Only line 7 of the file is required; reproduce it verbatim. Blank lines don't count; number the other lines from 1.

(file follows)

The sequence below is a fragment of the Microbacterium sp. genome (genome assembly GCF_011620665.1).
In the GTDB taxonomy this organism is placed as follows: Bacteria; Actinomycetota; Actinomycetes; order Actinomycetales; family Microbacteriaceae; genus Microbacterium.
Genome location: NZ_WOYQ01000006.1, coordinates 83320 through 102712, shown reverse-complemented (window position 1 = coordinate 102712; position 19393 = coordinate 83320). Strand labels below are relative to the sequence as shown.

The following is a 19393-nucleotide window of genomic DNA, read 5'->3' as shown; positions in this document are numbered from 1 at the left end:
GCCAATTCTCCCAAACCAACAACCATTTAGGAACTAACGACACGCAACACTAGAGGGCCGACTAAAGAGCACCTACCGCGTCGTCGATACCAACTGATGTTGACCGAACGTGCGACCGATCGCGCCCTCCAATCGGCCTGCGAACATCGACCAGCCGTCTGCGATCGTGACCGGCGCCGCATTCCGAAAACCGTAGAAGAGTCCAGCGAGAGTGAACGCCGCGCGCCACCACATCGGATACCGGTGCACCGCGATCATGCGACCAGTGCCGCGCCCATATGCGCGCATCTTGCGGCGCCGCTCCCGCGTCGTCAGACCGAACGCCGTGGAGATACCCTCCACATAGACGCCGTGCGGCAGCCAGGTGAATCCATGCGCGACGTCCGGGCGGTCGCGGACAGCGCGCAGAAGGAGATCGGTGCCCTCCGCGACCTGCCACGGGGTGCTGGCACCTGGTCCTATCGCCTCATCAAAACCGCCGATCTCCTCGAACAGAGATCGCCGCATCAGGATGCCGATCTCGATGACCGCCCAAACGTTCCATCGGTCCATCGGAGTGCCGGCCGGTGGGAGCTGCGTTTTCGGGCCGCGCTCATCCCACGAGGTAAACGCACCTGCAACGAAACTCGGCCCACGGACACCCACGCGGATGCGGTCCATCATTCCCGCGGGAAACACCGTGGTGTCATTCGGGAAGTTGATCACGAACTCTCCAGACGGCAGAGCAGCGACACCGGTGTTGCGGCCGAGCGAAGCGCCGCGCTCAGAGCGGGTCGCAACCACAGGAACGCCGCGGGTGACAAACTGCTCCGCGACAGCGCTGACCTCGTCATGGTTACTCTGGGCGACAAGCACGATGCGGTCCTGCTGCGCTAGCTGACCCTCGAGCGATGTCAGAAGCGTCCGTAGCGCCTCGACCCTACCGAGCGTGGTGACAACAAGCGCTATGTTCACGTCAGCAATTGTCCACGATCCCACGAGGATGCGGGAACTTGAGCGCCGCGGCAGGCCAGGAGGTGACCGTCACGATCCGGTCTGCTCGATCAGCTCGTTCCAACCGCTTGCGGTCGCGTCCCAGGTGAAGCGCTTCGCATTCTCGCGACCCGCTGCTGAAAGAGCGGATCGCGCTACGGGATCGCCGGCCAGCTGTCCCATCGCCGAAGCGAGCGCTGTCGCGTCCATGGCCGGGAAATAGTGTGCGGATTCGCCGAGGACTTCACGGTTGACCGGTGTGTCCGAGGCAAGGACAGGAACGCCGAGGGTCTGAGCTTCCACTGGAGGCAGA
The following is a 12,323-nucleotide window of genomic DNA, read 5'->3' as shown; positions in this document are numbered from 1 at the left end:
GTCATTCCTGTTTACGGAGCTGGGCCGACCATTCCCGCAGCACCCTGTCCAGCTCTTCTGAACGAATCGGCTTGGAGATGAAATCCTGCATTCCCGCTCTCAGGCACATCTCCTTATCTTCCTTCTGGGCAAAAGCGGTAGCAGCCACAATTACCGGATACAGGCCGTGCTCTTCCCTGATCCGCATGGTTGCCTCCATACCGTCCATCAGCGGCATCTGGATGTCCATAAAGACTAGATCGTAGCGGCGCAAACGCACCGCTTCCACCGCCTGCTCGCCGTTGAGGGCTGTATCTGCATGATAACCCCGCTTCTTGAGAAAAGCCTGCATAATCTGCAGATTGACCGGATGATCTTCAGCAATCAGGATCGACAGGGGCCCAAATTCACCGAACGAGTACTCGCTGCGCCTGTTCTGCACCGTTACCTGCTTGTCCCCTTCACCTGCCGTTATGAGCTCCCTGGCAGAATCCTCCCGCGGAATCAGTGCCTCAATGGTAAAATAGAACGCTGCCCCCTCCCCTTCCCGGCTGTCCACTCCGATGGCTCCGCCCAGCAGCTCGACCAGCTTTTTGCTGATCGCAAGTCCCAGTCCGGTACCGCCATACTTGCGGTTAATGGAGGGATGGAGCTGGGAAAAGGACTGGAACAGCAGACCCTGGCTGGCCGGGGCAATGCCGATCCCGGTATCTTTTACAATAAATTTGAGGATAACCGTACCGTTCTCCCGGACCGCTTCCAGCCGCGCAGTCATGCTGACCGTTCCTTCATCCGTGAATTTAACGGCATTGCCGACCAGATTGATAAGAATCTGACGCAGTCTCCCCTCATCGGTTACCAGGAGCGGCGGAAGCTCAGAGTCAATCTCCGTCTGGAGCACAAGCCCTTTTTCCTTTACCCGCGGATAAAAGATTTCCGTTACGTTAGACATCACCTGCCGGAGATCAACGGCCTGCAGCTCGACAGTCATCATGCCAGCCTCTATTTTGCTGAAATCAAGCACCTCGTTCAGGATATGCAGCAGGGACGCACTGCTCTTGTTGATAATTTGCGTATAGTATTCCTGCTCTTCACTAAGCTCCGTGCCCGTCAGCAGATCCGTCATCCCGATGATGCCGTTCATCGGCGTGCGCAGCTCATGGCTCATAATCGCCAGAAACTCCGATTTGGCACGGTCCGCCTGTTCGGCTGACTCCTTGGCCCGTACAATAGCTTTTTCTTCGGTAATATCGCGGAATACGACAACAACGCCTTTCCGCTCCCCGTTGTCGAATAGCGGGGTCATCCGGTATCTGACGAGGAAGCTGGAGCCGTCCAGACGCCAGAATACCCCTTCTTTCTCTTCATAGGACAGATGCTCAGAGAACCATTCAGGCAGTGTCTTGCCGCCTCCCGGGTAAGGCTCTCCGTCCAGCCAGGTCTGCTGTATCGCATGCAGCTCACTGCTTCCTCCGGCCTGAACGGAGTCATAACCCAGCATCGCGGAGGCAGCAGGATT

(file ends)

GTCATTCCTGTTTACGGAGCTGGGCCGACCATTCCCGCAGCACCCTGTCCAGCTCTTCTGAACGAATCGGCTTGGAGATGAAATCCTGCATTCCCGCTCTCAGGCACATCTCCTTATCTTCCTTCTGGGCAAAAGCGGTAGCAGCCACAATTACCGGATACAGGCCGTGCTCTTCCCTGATCCGCATGGTTGCCTCCATACCGTCCATCAGCGGCATCTGGATGTCCATAAAGACTAGATCGTAGCGGCGCAAACGCACCGCTTCCACCGCCTGCTCGCCGTTGAGGGCTGTATCTGCATGATAACCCCGCTTCTTGAGAAAAGCCTGCATAATCTGCAGATTGACCGGATGATCTTCAGCAATCAGGATCGACAGGGGCCCAAATTCACCGAACGAGTACTCGCTGCGCCTGTTCTGCACCGTTACCTGCTTGTCCCCTTCACCTGCCGTTATGAGCTCCCTGGCAGAATCCTCCCGCGGAATCAGTGCCTCAATGGTAAAATAGAACGCTGCCCCCTCCCCTTCCCGGCTGTCCACTCCGATGGCTCCGCCCAGCAGCTCGACCAGCTTTTTGCTGATCGCAAGTCCCAGTCCGGTACCGCCATACTTGCGGTTAATGGAGGGATGGAGCTGGGAAAAGGACTGGAACAGCAGACCCTGGCTGGCCGGGGCAATGCCGATCCCGGTATCTTTTACAATAAATTTGAGGATAACCGTACCGTTCTCCCGGACCGCTTCCAGCCGCGCAGTCATGCTGACCGTTCCTTCATCCGTGAATTTAACGGCATTGCCGACCAGATTGATAAGAATCTGACGCAGTCTCCCCTCATCGGTTACCAGGAGCGGCGGAAGCTCAGAGTCAATCTCCGTCTGGAGCACAAGCCCTTTTTCCTTTACCCGCGGATAAAAGATTTCCGTTACGTTAGACATCACCTGCCGGAGATCAACGGCCTGCAGCTCGACAGTCATCATGCCAGCCTCTATTTTGCTGAAATCAAGCACCTCGTTCAGGATATGCAGCAGGGACGCACTGCTCTTGTTGATAATTTGCGTATAGTATTCCTGCTCTTCACTAAGCTCCGTGCCCGTCAGCAGATCCGTCATCCCGATGATGCCGTTCATCGGCGTGCGCAGCTCATGGCTCATAATCGCCAGAAACTCCGATTTGGCACGGTCCGCCTGTTCGGCTGACTCCTTGGCCCGTACAATAGCTTTTTCTTCGGTAATATCGCGGAATACGACAACAACGCCTTTCCGCTCCCCGTTGTCGAATAGCGGGGTCATCCGGTATCTGACGAGGAAGCTGGAGCCGTCCAGACGCCAGAATACCCCTTCTTTCTCTTCATAGGACAGATGCTCAGAGAACCATTCAGGCAGTGTCTTGCCGCCTCCCGGGTAAGGCTCTCCGTCCAGCCAGGTCTGCTGTATCGCATGCAGCTCACTGCTTCCTCCGGCCTGAACGGAGTCATAACCCAGCATCGCGGAGGCAGCAGGATT